Politics, Business & Culture in the Americas

Brazil Goes Back to Work

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After accepting the government’s offer of a 15.8-percent pay raise over three years, some 400,000 public-sector employees ended their month-long strike and returned to work on Monday.  While the workers may have gotten what they wanted, popular patience with public sector workers and unions may be wearing thin.

The strikes started in May with university professors and in June spread to other sectors, causing widespread disruption. University students sat idle, wondering if they would have to repeat the academic year. Lines in airports were measured in hours, or kilometers, rather than minutes. Imports of food and medicines were stalled and visas delayed.

The public here has been historically sympathetic to organized labor; union resistance helped bring down the military dictatorship, and former President Lula da Silva, still wildly popular, started out as a union leader. But there are signs that, with these strikes, patience may have dwindled for a public sector that many consider too large and too coddled.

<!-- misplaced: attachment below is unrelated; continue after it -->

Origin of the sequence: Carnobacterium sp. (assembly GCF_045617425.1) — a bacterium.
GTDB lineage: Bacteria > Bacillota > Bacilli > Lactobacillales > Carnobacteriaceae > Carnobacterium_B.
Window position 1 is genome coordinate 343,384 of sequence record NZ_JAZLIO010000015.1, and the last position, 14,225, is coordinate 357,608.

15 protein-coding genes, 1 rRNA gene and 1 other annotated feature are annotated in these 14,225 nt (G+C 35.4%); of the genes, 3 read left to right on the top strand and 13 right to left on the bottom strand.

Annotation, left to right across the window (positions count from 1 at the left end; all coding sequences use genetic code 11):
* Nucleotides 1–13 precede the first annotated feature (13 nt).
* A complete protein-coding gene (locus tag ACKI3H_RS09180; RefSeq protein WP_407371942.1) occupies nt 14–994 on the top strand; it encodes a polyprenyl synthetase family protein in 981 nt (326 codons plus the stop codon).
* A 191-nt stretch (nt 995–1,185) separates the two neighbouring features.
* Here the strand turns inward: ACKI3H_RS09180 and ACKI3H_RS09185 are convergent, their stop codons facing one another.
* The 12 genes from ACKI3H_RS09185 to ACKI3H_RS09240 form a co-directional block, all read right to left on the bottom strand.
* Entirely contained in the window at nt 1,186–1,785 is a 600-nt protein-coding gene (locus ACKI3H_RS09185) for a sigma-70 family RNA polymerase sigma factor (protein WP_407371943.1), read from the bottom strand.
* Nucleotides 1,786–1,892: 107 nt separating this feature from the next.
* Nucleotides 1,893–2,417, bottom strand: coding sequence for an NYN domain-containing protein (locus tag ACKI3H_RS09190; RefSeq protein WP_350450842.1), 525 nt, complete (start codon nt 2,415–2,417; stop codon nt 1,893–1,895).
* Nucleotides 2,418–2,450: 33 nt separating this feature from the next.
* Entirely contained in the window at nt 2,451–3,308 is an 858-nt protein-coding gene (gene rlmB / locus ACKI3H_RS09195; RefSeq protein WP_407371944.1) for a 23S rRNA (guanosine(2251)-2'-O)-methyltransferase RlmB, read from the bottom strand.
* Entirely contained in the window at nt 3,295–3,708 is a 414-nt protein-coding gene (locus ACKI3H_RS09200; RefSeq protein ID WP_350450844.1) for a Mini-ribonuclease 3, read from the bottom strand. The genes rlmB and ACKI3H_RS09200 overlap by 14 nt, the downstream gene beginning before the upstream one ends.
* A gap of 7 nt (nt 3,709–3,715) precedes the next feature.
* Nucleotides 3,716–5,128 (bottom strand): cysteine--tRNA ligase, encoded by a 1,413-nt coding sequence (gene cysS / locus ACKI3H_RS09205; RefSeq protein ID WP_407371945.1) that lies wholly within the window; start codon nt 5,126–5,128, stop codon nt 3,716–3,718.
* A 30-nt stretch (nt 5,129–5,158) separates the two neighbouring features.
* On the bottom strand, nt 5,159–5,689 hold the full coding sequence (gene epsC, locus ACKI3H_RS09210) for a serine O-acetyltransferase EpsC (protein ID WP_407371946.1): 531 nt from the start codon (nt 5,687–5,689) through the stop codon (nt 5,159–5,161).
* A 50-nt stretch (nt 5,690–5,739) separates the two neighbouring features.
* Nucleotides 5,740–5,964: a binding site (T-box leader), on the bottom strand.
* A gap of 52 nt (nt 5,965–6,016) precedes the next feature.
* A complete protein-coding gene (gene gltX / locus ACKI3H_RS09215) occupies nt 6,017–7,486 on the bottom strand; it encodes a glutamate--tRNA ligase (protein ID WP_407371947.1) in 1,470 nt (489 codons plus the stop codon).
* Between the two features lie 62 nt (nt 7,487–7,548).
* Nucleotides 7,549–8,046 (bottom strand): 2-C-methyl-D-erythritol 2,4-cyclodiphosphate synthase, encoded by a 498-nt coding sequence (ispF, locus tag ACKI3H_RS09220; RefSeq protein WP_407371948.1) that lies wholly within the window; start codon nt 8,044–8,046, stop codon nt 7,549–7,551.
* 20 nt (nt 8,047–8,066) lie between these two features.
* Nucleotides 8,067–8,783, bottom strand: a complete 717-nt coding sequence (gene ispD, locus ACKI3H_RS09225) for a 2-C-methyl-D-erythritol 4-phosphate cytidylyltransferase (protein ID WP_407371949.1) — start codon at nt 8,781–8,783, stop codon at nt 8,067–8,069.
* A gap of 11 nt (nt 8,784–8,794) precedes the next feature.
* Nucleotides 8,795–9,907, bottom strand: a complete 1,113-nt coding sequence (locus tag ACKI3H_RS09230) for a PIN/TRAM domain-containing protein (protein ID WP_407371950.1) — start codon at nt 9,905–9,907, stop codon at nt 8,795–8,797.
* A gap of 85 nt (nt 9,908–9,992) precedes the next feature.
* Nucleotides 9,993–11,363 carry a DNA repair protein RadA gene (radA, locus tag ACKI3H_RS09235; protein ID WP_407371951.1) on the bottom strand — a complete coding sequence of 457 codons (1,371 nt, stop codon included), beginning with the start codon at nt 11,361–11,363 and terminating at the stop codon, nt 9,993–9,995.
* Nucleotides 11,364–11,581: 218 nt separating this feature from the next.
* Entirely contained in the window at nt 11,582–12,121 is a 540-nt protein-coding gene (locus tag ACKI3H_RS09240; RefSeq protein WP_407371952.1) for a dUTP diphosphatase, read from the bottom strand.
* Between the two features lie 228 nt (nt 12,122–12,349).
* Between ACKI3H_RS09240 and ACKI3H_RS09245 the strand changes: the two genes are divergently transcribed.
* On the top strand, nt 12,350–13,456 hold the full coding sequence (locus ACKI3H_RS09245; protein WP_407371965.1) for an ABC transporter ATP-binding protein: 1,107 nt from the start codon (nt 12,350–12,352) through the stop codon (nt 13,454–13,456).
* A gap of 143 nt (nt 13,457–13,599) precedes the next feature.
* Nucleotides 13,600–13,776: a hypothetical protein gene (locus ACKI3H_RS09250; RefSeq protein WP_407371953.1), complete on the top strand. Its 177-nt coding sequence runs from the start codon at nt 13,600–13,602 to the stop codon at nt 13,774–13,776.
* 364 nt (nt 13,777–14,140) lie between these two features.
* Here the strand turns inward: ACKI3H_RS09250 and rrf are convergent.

Folha has called repeatedly for a review of the right-to-strike laws, calling the strikes “excessive” and a “hazard to the population.” This aspect was not lost on the public: in an overpass above the main highway between Rio de Janeiro and São Paulo someone reportedly hung a sign that read, “Police station closed—free passage for drug trafficking and arms.” The dry humor belied a serious threat: a separate 10-day police strike in the northeastern state of Bahia in February was said to have caused a spike in murders on the streets of the capital, Salvador.

Época referred to the Brazilian public sector as “giant and inefficient,” in the first in a series of color spreads that indignantly detailed some of the “supersalaries” of some of the most generously paid public servants. (“It’s you who pays,” ran the headline.) Estadão published a feature on the human consequences of the strikes, citing allergic children who are not receiving the special foods they need, dengue prevention efforts for Indigenous populations that had been stalled, and patients who were forced to wait for urgent bone marrow treatment.